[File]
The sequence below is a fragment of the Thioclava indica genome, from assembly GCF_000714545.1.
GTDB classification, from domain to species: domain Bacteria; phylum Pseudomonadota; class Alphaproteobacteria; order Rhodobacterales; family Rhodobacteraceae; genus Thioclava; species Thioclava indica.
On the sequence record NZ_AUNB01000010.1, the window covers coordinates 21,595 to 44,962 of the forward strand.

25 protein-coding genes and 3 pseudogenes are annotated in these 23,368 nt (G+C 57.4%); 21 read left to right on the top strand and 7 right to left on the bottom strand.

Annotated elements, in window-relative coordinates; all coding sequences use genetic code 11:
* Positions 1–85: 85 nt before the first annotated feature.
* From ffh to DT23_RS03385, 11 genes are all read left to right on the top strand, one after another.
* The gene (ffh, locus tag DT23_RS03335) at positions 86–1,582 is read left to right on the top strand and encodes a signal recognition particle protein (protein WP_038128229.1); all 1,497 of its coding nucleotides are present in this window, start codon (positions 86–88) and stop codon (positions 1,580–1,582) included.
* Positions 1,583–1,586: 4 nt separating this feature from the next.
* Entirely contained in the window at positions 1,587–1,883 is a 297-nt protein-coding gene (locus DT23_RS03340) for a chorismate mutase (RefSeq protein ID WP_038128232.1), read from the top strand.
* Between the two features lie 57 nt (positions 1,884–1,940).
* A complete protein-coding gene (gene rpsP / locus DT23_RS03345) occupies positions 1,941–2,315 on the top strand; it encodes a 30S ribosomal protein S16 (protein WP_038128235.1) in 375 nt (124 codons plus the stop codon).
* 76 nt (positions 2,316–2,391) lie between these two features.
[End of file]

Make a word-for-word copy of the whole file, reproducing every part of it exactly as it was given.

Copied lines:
The sequence below is a fragment of the Thioclava indica genome, from assembly GCF_000714545.1.
GTDB classification, from domain to species: domain Bacteria; phylum Pseudomonadota; class Alphaproteobacteria; order Rhodobacterales; family Rhodobacteraceae; genus Thioclava; species Thioclava indica.
On the sequence record NZ_AUNB01000010.1, the window covers coordinates 21,595 to 44,962 of the forward strand.

25 protein-coding genes and 3 pseudogenes are annotated in these 23,368 nt (G+C 57.4%); 21 read left to right on the top strand and 7 right to left on the bottom strand.

Annotated elements, in window-relative coordinates; all coding sequences use genetic code 11:
* Positions 1–85: 85 nt before the first annotated feature.
* From ffh to DT23_RS03385, 11 genes are all read left to right on the top strand, one after another.
* The gene (ffh, locus tag DT23_RS03335) at positions 86–1,582 is read left to right on the top strand and encodes a signal recognition particle protein (protein WP_038128229.1); all 1,497 of its coding nucleotides are present in this window, start codon (positions 86–88) and stop codon (positions 1,580–1,582) included.
* Positions 1,583–1,586: 4 nt separating this feature from the next.
* Entirely contained in the window at positions 1,587–1,883 is a 297-nt protein-coding gene (locus DT23_RS03340) for a chorismate mutase (RefSeq protein ID WP_038128232.1), read from the top strand.
* Between the two features lie 57 nt (positions 1,884–1,940).
* A complete protein-coding gene (gene rpsP / locus DT23_RS03345) occupies positions 1,941–2,315 on the top strand; it encodes a 30S ribosomal protein S16 (protein WP_038128235.1) in 375 nt (124 codons plus the stop codon).
* 76 nt (positions 2,316–2,391) lie between these two features.